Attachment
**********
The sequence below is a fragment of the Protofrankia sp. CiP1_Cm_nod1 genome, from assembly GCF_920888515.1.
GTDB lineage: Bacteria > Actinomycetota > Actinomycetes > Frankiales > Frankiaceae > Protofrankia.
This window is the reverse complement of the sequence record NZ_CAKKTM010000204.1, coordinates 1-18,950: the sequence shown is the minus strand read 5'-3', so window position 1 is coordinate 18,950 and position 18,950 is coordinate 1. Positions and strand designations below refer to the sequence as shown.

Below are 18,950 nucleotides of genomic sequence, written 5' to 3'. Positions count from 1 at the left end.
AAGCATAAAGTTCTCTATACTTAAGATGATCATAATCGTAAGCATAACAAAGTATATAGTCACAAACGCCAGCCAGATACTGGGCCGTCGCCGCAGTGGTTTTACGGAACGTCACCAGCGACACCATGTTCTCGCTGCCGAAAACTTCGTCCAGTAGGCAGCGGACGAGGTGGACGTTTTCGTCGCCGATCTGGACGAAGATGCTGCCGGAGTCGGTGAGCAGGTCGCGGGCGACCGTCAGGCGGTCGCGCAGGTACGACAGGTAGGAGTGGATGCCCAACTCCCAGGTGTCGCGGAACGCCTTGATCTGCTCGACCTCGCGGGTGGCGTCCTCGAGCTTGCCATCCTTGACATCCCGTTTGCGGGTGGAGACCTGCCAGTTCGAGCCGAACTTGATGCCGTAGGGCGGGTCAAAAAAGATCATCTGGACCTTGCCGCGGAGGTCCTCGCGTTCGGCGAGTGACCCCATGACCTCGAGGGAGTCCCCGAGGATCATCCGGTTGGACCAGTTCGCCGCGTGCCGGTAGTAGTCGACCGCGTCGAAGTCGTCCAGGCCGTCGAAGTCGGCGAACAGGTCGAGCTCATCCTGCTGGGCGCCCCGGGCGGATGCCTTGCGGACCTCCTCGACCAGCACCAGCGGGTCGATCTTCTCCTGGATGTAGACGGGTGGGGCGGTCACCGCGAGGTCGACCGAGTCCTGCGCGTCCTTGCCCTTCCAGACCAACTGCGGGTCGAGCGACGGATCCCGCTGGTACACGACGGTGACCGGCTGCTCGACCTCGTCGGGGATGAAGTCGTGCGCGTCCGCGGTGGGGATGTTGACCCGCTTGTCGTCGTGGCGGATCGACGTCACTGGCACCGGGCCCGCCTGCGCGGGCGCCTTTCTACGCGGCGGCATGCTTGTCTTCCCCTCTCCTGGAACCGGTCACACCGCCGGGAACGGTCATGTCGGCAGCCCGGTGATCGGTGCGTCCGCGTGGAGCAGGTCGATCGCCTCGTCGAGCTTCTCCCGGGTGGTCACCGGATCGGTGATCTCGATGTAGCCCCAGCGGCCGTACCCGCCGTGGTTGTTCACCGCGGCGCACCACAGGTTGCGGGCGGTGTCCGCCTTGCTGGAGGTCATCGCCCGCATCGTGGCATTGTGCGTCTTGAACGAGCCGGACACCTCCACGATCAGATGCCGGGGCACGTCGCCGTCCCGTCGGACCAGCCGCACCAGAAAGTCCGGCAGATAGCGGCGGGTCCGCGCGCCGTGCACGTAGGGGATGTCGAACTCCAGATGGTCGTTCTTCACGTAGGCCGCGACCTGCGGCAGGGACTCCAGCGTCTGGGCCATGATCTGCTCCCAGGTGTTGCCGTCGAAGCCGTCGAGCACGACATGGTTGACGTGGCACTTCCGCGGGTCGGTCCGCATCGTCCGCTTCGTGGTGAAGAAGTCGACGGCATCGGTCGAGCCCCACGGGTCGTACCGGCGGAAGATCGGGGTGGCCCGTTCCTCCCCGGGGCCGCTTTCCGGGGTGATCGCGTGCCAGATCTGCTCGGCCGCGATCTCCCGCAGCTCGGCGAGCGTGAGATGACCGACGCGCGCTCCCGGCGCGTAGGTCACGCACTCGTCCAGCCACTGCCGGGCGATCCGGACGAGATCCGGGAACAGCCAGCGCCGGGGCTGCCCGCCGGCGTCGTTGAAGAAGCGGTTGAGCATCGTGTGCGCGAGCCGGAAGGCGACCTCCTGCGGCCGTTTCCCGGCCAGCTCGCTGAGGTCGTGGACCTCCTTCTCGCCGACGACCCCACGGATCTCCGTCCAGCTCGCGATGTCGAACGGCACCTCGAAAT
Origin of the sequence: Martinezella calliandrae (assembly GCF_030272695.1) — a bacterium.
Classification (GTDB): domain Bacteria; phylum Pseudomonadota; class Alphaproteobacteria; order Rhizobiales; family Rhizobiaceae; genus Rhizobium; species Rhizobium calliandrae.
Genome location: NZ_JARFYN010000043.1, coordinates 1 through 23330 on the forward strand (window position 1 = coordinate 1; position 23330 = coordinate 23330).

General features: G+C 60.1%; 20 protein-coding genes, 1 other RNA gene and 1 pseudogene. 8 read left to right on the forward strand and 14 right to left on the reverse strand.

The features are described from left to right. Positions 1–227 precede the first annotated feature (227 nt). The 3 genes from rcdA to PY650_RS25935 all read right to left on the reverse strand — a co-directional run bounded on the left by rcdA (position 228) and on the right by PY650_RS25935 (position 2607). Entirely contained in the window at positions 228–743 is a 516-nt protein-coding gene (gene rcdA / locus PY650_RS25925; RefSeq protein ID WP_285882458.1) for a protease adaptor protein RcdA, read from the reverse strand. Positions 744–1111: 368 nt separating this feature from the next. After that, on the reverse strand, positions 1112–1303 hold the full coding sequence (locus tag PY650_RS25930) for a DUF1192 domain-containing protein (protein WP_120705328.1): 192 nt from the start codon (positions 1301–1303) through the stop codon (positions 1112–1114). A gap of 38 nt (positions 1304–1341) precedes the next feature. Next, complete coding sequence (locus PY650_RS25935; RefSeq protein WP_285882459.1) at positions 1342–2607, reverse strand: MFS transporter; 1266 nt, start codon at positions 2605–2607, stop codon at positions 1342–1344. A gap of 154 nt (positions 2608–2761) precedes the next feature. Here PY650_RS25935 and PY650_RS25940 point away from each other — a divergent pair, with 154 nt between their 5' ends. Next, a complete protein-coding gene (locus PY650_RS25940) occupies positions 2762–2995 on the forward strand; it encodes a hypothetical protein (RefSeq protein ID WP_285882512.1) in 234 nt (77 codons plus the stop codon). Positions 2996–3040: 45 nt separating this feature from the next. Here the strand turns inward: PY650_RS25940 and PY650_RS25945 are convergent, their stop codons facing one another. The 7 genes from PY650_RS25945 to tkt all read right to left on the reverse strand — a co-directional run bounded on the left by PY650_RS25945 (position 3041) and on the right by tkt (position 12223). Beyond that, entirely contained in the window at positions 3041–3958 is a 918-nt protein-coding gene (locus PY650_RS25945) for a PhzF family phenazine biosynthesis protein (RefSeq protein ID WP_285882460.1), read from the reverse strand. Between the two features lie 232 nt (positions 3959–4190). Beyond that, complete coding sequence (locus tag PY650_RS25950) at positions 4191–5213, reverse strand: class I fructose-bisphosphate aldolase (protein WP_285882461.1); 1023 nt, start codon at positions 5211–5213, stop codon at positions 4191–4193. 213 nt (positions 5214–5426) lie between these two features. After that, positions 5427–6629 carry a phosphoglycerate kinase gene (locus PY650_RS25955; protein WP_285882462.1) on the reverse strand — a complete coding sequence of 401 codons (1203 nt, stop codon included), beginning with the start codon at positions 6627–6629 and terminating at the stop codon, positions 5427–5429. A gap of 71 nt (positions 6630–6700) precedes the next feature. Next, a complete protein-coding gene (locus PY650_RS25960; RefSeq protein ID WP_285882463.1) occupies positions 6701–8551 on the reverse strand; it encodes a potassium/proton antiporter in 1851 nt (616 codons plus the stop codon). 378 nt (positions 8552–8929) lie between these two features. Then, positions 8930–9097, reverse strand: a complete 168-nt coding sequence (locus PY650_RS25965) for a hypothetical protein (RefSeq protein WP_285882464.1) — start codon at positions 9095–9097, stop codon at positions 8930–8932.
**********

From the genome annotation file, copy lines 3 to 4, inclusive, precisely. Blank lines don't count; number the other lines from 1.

This window is the reverse complement of the sequence record NZ_CAKKTM010000204.1, coordinates 1-18,950: the sequence shown is the minus strand read 5'-3', so window position 1 is coordinate 18,950 and position 18,950 is coordinate 1. Positions and strand designations below refer to the sequence as shown.

Below are 18,950 nucleotides of genomic sequence, written 5' to 3'. Positions count from 1 at the left end.